In many countries, such as France and Sweden, typical domestic water consumption is much lower than in Canada - for example 150 to 200 litres per person per day, compared with about 330 litres for BC and Canada. Clearly, there is potential for improvement. And, even in areas “rich” with natural water resources, there are sound reasons for conserving water.
A water conservation strategy can result in benefits to both the local government and community at large. In both cases it can address not only energy and emissions, but can also reduce costs and address other objectives such as environmental protection.
BC’s Water Plan, Living Water Smart, sets out a wide range of principles, targets and actions to support water management in BC. This includes the new (fall 2008) Building Code, that mandates minimum water efficiency requirements for fixtures. Efficient fixtures are one component of effective water management. Beyond these regulations, there are many other ways local governments can influence water use and conservation.
Water, Energy and Emissions Relationships
To many, the rationale for water conservation may not seem immediately evident, particularly where a community has access to seemingly abundant natural water resources. In fact, there are sound reasons for water conservation in most communities in BC and beyond, particularly for local government operations.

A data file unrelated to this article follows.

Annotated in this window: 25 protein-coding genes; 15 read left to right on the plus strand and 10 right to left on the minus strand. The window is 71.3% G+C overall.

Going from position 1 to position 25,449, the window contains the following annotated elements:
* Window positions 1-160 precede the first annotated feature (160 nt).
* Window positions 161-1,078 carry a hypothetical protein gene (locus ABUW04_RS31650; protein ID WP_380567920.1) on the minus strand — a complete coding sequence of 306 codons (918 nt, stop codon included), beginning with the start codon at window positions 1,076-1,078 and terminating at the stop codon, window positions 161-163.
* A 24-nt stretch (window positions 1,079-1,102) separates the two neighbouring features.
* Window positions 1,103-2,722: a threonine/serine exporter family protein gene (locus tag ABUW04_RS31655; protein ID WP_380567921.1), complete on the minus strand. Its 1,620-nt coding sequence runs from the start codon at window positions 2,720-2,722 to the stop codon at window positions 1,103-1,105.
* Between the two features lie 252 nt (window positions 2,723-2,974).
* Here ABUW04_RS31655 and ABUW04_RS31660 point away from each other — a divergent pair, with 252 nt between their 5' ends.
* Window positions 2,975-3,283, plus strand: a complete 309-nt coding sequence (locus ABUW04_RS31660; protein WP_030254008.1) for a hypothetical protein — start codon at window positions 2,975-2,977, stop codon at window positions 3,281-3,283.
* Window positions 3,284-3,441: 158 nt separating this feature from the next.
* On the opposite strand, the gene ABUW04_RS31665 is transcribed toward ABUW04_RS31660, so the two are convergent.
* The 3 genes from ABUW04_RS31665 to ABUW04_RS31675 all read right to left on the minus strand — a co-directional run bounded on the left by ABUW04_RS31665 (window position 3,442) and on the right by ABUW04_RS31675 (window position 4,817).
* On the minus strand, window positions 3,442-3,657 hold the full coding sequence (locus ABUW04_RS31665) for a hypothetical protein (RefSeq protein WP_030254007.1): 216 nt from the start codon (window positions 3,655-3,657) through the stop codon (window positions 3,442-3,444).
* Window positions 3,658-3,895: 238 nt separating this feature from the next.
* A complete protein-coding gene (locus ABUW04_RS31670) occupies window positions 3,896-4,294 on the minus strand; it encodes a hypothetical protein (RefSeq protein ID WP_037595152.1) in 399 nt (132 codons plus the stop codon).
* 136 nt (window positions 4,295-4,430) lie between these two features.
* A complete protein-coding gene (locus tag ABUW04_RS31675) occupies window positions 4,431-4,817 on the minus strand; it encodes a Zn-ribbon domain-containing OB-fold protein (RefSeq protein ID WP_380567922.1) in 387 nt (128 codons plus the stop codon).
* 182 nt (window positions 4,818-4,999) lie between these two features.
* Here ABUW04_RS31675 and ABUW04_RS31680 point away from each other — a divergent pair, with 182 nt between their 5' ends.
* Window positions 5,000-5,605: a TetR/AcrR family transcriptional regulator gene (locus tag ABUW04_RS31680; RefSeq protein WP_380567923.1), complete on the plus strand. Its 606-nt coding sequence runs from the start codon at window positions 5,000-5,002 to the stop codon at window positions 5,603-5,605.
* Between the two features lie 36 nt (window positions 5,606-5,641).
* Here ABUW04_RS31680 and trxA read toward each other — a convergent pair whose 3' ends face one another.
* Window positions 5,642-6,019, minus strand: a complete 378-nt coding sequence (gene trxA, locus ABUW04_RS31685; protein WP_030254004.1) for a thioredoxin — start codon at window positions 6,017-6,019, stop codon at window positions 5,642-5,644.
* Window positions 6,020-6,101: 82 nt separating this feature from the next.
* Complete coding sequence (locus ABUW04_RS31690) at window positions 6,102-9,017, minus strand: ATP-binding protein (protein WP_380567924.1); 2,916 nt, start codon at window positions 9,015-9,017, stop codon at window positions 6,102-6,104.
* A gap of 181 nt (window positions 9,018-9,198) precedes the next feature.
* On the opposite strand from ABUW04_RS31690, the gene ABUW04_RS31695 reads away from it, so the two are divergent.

In terms of emissions, energy consumption associated with water use is significant. For example, in the District of Squamish, water and wastewater systems accounted for 26% of total corporate operations energy use in 2005, and 9% of total emissions (note these systems are primarily powered by electricity) . Typically, the largest energy components are pumping energy to distribute water to end users, and treating the resulting wastewater, plus to a lesser extent conveying wastewater to the treatment plant.
This consumed energy, with its associated costs and emissions, is typically part of local government operations. However, it is driven by community water demand. Addressing community water demand can therefore result in long term benefits in terms of emissions and the bottom line for local government operations.
Addressing water demand reduces energy needed for treating water, moving water and wastewater around, and to a lesser extent treating wastewater. In the long term it can also reduce the size and cost of infrastructure systems (for example, water reservoirs and wastewater pump stations), and their associated costs and emissions.
From a community perspective, reducing water demand can also reduce energy consumption, emissions and costs for residents and businesses – for example, emissions and costs due to hot water heating, which is often fueled by a fossil source (natural gas).
Water conservation can also have ecological benefits, for example through reducing the burden on natural water supplies.
[Use the tab above to learn HOW to reduce emissions with this tool.]
 Sheltair Group, The. Bridging to the Future in Squamish - Energy & Greenhouse Gas Emissions Baseline & Forecast. District of Squamish. 2007